Anonymous of statistical hyperbole asks:
Growing up I always heard the “Glasgow’ Smiles Better” campain was the best thing that ever happened to Glasgow i.e tourism rose by a million percent and everyone was delightful to each other… Is this a lot of bull or was this really the case?
Glasgow’s Miles Better was one of the first ‘rebrands’ of an entire city and was promoted by Lord Provost Dr Michael Kelly. It might seem an almost ubiquitous approach to a city’s perceived cultural problems, be it Amsterdam’s ‘Iamsterdam' or Dundee's 'Ach, come on. You might as well’.
At a time where the perception of Glasgow is that everyone was a hard-drinking, hard-fighting, ex-shipbuilding ganglord the campaign did have a massive impact in changing the face of Glasgow.
Then-leader of Glasgow City Council Pat Lally (for it is he) is quoted as saying:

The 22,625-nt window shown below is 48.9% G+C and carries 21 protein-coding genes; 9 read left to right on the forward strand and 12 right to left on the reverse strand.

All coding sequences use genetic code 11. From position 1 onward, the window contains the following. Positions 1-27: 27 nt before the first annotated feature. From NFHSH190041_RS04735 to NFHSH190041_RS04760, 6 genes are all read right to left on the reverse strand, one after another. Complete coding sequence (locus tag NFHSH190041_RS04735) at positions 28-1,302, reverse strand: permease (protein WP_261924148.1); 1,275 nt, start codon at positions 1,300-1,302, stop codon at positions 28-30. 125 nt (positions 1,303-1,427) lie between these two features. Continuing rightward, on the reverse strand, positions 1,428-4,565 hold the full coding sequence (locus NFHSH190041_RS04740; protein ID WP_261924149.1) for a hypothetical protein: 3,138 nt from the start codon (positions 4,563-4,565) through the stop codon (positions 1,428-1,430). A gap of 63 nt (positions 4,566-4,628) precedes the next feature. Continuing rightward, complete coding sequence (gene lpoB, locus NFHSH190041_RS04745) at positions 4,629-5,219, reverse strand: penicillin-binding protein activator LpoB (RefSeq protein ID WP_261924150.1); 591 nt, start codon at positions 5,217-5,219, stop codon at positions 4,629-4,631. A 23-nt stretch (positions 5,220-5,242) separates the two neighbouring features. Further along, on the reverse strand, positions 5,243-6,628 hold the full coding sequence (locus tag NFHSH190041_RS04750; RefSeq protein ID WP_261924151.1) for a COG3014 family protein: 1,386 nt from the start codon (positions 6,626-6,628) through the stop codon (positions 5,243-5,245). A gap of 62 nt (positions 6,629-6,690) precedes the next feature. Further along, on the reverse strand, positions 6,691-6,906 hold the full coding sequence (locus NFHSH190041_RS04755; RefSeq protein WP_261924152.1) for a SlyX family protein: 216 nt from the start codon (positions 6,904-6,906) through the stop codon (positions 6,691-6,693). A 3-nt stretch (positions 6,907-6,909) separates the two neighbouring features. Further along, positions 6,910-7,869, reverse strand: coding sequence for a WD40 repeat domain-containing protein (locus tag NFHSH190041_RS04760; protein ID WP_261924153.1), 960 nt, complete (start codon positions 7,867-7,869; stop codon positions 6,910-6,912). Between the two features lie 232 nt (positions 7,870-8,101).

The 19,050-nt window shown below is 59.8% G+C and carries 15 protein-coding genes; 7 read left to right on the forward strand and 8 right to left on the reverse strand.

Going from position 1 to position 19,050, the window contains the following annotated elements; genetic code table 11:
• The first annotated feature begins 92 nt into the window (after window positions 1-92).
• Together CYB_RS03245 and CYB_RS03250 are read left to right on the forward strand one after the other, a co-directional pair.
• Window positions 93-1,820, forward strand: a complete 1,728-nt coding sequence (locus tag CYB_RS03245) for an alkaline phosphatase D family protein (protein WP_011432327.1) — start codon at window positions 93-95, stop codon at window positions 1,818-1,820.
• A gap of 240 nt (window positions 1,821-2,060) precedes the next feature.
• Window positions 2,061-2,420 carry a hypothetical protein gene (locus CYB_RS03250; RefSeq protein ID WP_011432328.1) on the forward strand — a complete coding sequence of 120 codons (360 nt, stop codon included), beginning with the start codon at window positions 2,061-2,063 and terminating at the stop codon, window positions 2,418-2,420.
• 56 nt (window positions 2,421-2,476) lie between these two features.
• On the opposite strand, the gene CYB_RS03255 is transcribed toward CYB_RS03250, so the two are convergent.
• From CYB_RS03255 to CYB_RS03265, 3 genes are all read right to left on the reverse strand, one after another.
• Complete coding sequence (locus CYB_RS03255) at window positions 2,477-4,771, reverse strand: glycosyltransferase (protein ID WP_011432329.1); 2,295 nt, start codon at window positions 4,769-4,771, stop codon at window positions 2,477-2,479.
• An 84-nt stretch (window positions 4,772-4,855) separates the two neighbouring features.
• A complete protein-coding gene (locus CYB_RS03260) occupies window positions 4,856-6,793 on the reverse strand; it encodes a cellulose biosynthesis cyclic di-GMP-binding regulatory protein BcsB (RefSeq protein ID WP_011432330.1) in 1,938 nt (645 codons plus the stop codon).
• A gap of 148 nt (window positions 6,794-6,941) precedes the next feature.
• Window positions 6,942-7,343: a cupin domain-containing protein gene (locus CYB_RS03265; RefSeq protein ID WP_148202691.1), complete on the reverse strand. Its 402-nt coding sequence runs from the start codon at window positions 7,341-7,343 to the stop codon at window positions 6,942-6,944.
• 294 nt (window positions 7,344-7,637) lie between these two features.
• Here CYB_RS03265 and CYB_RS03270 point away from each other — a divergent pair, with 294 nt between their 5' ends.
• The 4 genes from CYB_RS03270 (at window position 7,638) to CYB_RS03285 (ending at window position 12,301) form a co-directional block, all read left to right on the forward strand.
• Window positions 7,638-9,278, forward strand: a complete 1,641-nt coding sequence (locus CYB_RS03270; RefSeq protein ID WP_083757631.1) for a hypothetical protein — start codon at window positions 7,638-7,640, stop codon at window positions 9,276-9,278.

"The question is always asked Miles better than what?’. The answer is miles better than it used to be’.
In truth, the campaign was primarily aimed at business decision-makers who would be bringing the benevolent hand of privatised business into the city which did actually work.
It just goes to show that the upper echelons of the business sector can be duped by Roger Hargreaves characters and null comparatives.
It definitely improved tourism and was part of a concerted effort to wrench Glasgow from a tailspin but, while it was popular and well-liked, it would be naive to think that Glasgow was suddenly changed overnight by a big, yellow, smiley face.
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